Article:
In the physical world, we don’t wear our ID on our foreheads. This is convenient because we can walk around with a reasonable expectation of privacy and let our curiosity take us to interesting places. That shoe store you sauntered into because they had a pair that caught your eye has no idea who you are, where you live, or anything about you. More importantly, any attempt by that shoe store to have an employee follow you around would not only be impractical, but would be met with some serious side-eye from potential customers.
In the digital world, this isn’t true. Useful web technologies that make the sites you visit convenient and powerful can also be co-opted to track you wherever you go. The same incredible economies of scale that allow billions of people worldwide to stay connected also allow for the implementation of inexpensive and powerful methods of tracking. The profits from the sale of one pair of shoes allows the online shoe store to track thousands of people in the hopes of turning them into customers.
You would notice a beleaguered shoe store employee following you around, but you’re unlikely to notice most forms of online tracking. We’ve all had the experience where ads magically seem to follow you around, in a practice known as ‘retargeting’, and it’s often unnerving for users. However, the reality is that online tracking is mostly invisible. What’s more is that it’s used to create a profile that ties together as much data as possible in a practice called “cookie syncing” in an effort to predict your habits and preferences, in the hopes that the ads and recommendations you get are more likely to trigger your behavior in a desirable way.
Sometimes, information about you can be helpful. For instance, finding out what the most popular accessories are for your new phone can help you make better decisions about what to buy. Of greater concern is the lack of consent. In the real world, we generally look before we leap, but on the Internet, there’s no way to ‘preview’ the tracking of a site before you click a link. Often without your knowledge, information about you and your visit is compiled into an online profile that can be shared and sold to others without your knowledge.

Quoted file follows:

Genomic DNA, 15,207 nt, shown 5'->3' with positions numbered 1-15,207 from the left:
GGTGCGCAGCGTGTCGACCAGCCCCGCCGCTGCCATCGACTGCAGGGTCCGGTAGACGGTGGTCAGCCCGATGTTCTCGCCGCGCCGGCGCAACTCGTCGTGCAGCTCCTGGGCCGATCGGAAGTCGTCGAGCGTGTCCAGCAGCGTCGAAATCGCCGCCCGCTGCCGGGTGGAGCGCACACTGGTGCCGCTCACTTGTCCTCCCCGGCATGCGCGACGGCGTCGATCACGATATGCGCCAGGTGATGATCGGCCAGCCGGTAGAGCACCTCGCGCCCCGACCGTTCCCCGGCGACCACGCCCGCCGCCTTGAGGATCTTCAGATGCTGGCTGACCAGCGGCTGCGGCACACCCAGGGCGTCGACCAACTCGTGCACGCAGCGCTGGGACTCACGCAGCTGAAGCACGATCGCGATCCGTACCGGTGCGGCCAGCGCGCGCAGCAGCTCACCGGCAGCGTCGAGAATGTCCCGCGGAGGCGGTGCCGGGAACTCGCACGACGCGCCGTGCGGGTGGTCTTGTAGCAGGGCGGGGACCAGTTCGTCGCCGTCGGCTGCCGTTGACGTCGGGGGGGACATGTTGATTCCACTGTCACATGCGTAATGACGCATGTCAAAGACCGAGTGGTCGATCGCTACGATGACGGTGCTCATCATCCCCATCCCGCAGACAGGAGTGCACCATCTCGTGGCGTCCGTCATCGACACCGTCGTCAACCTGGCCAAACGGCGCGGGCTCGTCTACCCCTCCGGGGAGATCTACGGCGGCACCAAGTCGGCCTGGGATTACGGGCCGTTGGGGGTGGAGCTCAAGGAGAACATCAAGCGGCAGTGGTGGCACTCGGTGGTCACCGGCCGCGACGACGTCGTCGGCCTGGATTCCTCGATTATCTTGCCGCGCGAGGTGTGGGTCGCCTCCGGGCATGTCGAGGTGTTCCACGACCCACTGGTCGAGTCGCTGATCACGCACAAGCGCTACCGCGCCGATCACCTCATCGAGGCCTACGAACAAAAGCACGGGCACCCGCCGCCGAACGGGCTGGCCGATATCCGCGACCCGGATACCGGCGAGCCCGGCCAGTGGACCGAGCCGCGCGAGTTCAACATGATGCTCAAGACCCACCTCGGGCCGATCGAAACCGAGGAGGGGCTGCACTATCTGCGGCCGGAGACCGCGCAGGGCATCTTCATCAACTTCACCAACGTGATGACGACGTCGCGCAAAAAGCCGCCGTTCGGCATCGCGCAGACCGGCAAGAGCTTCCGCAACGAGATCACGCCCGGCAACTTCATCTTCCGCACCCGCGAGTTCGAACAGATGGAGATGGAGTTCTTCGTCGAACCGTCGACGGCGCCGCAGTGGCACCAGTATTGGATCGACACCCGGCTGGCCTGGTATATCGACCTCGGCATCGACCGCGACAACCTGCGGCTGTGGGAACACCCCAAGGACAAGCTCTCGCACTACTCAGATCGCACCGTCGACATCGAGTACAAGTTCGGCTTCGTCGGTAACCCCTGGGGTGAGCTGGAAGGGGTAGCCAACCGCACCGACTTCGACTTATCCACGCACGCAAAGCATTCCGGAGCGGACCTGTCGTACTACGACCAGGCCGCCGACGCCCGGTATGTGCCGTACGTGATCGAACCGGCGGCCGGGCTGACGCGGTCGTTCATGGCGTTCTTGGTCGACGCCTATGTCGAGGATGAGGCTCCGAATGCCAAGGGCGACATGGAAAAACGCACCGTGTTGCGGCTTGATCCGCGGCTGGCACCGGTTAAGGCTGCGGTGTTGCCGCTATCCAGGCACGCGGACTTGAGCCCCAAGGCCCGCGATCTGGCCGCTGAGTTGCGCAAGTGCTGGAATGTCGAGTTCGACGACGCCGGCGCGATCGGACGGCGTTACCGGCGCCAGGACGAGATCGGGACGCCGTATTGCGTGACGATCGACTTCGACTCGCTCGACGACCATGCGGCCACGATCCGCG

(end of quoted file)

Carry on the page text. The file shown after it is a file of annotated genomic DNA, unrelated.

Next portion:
What’s true for shoes also applies to ideas. Another often overlooked inconvenience is how tracking impacts people’s ability to explore new areas of the web. Against the backdrop of growing online bubbles and polarized media, if all the content you get recommendations for is in the same line of thought, how much are you able to explore what’s across the political line?
With 40% of US internet users saying they have recently used ad blockers, people clearly have an intuitive understanding that trackers and ads can be annoying, but do ad blockers do what they want?
Many in the tech world have been looking into this. When the companies providing the ad blocker are also the world’s biggest advertising networks, will it truly give you the tools to be inconspicuously curious?
Google Chrome’s approach is focused on annoying ads. Its ad blocker blocks ads, but it does nothing against invisible trackers or tracking ads that comply with the standards of the Better Ads Coalition, in which Facebook and Google are key partners. Even Apple’s Intelligent Tracking Protection has a set of rules that favor trackers operated by sites that users visit at least once a day. Unsurprisingly, Google and Facebook are the sites most likely to fall into this category.
If you’re not using Firefox Quantum today and care about your privacy, I encourage you to give Firefox Quantum a try. With Tracking Protection turned on, you’ll get a web that lets you browse freely with fewer worries about pesky trackers, built by an independent organization that doesn’t run an ad network.